The most humiliating thing happened. I was chatting with Steve Meltzer (very senior editor at Dial) at the NJ SCBWI conference and he asked me what picture books I was shopping.
Uh... I have one about a girl and her doll and they pretend all the time. It's about imagination really and her brother keeps trying to steal her doll, but she keeps rescuing her, and .... well, really it's about sibling rivalry, but.. there is a lot of imaginary play, and... in the end, the doll goes missing, and the brother rescues her. Um, well.. it's a lot better than it sounds!
Could anything be more embarrassing.
Lessons to learn from this?
(1) Always have a pitch ready. I was not attending any pitch sessions, so I did not prepare anything. Plus, I have an agent, so I am not really attending conferences to pitch my work. I am there to just make connections and build relationships. But I should have had one ready just in case!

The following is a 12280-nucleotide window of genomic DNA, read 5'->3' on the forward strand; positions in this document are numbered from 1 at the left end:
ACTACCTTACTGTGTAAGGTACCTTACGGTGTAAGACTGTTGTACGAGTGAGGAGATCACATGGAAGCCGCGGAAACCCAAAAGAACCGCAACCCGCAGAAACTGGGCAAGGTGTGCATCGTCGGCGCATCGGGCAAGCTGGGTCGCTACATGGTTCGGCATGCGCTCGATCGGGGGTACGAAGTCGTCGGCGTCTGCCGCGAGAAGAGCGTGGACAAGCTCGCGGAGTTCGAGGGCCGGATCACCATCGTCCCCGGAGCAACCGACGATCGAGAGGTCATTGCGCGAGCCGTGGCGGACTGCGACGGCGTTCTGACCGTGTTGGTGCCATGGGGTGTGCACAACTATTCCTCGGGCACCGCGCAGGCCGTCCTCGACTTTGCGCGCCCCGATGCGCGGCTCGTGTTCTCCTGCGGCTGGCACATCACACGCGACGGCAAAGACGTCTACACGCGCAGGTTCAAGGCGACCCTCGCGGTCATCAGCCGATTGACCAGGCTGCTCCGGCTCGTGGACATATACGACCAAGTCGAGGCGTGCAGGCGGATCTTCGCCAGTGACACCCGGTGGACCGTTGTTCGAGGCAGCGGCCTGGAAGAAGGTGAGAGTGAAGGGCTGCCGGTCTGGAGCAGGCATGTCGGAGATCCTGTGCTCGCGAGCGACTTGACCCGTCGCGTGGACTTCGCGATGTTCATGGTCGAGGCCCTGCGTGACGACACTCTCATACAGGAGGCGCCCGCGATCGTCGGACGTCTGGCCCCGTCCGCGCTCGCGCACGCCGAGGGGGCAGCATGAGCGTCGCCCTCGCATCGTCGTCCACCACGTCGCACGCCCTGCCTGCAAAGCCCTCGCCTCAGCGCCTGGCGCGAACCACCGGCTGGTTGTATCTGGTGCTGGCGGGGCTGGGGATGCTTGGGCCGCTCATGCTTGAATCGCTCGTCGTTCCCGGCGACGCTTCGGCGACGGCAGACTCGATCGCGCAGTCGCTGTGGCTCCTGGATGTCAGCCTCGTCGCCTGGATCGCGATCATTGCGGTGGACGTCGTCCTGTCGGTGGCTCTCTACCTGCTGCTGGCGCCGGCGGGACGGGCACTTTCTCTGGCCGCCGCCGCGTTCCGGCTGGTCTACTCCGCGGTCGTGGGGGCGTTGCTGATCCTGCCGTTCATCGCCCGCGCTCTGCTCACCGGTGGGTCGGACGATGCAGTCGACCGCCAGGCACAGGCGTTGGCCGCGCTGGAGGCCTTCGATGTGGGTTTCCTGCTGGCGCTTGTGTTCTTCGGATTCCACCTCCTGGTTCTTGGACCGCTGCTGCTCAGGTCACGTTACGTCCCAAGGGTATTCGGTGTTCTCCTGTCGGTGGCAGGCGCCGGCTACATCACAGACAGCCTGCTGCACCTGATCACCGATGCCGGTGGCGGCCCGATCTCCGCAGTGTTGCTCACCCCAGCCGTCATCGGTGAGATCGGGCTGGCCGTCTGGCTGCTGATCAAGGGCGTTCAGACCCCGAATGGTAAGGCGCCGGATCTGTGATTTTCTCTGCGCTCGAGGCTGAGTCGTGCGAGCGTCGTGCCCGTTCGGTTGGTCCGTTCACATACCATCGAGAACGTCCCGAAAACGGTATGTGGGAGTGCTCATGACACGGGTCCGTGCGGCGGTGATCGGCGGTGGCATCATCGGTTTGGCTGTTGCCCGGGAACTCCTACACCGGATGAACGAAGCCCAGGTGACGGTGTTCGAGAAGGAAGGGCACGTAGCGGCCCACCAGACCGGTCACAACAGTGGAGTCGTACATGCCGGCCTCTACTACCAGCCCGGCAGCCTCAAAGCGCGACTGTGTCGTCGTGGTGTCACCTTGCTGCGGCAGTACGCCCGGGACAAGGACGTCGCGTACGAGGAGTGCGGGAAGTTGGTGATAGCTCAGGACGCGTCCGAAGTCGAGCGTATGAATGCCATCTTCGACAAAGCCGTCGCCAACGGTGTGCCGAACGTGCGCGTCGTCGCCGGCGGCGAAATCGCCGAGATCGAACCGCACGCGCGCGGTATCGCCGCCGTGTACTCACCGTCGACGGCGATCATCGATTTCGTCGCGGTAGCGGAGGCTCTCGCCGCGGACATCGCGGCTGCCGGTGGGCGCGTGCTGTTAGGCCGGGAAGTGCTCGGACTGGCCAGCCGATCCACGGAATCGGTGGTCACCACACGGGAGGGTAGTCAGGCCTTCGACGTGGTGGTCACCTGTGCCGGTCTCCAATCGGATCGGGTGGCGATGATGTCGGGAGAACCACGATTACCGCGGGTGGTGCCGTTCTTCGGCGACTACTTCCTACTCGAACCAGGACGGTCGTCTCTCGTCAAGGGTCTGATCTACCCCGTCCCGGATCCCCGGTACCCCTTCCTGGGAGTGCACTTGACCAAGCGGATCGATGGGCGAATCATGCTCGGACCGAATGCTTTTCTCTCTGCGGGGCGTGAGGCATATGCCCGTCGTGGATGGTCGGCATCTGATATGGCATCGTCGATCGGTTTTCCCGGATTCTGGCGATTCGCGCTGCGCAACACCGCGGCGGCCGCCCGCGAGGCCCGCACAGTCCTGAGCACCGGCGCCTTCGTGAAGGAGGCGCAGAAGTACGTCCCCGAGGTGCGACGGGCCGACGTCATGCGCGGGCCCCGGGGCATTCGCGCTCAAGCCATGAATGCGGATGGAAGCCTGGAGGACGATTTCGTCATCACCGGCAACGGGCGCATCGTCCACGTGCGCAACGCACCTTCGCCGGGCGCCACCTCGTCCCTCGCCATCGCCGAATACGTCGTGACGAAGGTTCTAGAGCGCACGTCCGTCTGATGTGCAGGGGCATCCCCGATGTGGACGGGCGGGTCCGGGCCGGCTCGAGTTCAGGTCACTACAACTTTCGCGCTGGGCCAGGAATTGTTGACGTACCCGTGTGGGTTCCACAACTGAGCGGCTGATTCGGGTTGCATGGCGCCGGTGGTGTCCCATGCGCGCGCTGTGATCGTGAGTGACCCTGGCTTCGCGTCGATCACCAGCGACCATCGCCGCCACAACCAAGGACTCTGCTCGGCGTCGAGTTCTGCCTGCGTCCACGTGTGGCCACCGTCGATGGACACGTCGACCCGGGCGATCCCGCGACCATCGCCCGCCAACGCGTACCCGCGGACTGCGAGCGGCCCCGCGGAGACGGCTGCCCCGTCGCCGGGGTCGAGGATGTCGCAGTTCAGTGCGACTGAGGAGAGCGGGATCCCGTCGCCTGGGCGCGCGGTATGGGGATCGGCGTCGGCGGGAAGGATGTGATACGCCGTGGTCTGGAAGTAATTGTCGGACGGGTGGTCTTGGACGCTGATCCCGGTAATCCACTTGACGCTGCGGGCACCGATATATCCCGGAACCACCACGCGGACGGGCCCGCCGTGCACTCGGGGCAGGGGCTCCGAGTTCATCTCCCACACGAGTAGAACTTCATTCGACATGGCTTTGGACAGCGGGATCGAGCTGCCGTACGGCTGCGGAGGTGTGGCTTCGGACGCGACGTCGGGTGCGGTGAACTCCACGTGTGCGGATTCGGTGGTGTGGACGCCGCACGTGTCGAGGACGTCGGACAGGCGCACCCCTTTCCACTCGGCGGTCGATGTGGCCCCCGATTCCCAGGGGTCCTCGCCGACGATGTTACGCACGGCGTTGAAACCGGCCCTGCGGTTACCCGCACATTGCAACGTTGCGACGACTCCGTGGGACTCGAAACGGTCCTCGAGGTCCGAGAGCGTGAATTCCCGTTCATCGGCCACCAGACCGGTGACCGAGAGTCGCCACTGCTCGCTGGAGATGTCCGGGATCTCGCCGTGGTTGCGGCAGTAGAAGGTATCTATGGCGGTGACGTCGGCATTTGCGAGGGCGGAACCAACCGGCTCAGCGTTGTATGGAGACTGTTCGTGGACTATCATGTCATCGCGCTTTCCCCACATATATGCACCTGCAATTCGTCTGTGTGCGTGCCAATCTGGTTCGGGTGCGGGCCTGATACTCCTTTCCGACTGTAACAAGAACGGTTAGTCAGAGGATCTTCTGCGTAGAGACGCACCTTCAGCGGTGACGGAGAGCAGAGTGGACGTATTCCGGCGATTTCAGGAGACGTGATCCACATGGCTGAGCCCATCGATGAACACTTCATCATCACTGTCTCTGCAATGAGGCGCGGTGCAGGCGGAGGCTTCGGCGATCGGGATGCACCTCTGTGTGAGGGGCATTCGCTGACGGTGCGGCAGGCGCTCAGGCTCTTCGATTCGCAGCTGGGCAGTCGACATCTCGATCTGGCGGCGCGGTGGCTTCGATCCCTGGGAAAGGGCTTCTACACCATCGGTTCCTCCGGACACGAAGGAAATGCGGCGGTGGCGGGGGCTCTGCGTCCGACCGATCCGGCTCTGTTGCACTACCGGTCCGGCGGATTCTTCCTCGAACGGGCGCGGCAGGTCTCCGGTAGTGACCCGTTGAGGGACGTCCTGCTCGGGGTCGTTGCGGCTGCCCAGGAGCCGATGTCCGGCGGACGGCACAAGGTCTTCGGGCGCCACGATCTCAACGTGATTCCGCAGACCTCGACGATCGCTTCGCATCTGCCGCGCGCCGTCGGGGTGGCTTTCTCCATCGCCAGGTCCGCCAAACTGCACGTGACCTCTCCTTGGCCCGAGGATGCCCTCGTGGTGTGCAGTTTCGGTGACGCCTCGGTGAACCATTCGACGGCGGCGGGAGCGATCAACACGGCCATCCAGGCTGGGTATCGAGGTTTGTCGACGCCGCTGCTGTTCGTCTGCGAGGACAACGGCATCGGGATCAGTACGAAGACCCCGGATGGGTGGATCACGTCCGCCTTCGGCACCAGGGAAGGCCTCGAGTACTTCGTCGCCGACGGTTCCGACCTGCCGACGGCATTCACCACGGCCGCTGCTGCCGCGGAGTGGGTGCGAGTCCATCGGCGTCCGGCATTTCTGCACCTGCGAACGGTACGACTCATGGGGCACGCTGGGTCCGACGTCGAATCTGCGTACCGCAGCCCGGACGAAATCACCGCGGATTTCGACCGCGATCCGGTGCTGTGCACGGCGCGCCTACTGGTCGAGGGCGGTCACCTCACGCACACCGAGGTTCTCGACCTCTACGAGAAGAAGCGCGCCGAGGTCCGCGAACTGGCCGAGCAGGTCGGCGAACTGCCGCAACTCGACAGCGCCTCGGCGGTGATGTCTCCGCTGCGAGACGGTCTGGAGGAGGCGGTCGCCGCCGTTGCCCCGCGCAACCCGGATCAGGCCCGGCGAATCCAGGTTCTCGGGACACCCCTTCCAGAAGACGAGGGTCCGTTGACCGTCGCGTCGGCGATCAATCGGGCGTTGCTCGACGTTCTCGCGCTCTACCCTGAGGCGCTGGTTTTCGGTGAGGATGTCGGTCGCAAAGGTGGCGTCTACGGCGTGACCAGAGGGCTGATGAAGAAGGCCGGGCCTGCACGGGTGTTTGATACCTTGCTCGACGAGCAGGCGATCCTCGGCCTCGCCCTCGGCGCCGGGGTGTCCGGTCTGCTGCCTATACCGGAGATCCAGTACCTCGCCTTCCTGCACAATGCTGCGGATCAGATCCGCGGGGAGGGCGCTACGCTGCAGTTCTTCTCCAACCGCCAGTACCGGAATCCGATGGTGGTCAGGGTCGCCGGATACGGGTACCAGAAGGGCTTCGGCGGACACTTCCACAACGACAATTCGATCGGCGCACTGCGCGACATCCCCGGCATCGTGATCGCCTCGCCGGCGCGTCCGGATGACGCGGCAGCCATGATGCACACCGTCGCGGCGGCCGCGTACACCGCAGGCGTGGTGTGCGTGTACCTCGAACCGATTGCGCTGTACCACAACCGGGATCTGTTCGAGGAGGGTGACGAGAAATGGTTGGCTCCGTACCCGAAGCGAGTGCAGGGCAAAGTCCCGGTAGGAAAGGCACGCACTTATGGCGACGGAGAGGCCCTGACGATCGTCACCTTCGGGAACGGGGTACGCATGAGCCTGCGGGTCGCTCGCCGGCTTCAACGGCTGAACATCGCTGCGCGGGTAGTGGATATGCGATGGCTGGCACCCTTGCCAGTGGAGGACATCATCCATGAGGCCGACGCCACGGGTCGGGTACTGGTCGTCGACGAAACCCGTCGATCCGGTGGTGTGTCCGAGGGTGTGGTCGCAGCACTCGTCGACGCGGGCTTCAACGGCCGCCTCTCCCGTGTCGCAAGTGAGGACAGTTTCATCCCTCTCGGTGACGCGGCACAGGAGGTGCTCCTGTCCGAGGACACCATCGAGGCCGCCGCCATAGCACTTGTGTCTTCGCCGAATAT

(2) Make sure your story has a strong hook. Even though this particular story has some universal themes and may appeal to a lot of people, I realized (in the midst of my stammering and stuttering, stumbling and bumbling) "This story is never going to sell!"
If I can't pitch it to an editor, how will an editor pitch it to a sales and marketing team?
Compare it to .. oh, say THREE NINJA PIGS: The three pigs get fed up with the big bad wolf and go to ninja school!
Sounds so much more appealing!
Do you have a good one line pitch for your story?